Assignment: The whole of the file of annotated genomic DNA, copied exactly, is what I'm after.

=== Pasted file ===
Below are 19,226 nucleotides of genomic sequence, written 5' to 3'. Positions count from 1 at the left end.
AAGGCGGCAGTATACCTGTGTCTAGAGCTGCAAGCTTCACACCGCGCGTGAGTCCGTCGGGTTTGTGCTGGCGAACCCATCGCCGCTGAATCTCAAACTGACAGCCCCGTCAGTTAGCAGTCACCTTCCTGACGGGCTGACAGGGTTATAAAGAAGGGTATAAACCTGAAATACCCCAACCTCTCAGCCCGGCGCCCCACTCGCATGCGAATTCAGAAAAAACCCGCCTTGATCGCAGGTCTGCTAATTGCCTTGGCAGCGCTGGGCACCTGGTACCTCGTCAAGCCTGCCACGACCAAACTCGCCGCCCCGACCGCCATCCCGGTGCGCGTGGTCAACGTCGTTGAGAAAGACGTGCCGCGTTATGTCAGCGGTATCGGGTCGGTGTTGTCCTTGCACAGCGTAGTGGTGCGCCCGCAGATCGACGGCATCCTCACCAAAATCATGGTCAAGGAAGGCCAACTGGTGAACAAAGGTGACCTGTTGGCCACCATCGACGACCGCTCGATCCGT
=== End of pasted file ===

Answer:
Below are 19,226 nucleotides of genomic sequence, written 5' to 3'. Positions count from 1 at the left end.
AAGGCGGCAGTATACCTGTGTCTAGAGCTGCAAGCTTCACACCGCGCGTGAGTCCGTCGGGTTTGTGCTGGCGAACCCATCGCCGCTGAATCTCAAACTGACAGCCCCGTCAGTTAGCAGTCACCTTCCTGACGGGCTGACAGGGTTATAAAGAAGGGTATAAACCTGAAATACCCCAACCTCTCAGCCCGGCGCCCCACTCGCATGCGAATTCAGAAAAAACCCGCCTTGATCGCAGGTCTGCTAATTGCCTTGGCAGCGCTGGGCACCTGGTACCTCGTCAAGCCTGCCACGACCAAACTCGCCGCCCCGACCGCCATCCCGGTGCGCGTGGTCAACGTCGTTGAGAAAGACGTGCCGCGTTATGTCAGCGGTATCGGGTCGGTGTTGTCCTTGCACAGCGTAGTGGTGCGCCCGCAGATCGACGGCATCCTCACCAAAATCATGGTCAAGGAAGGCCAACTGGTGAACAAAGGTGACCTGTTGGCCACCATCGACGACCGCTCGATCCGT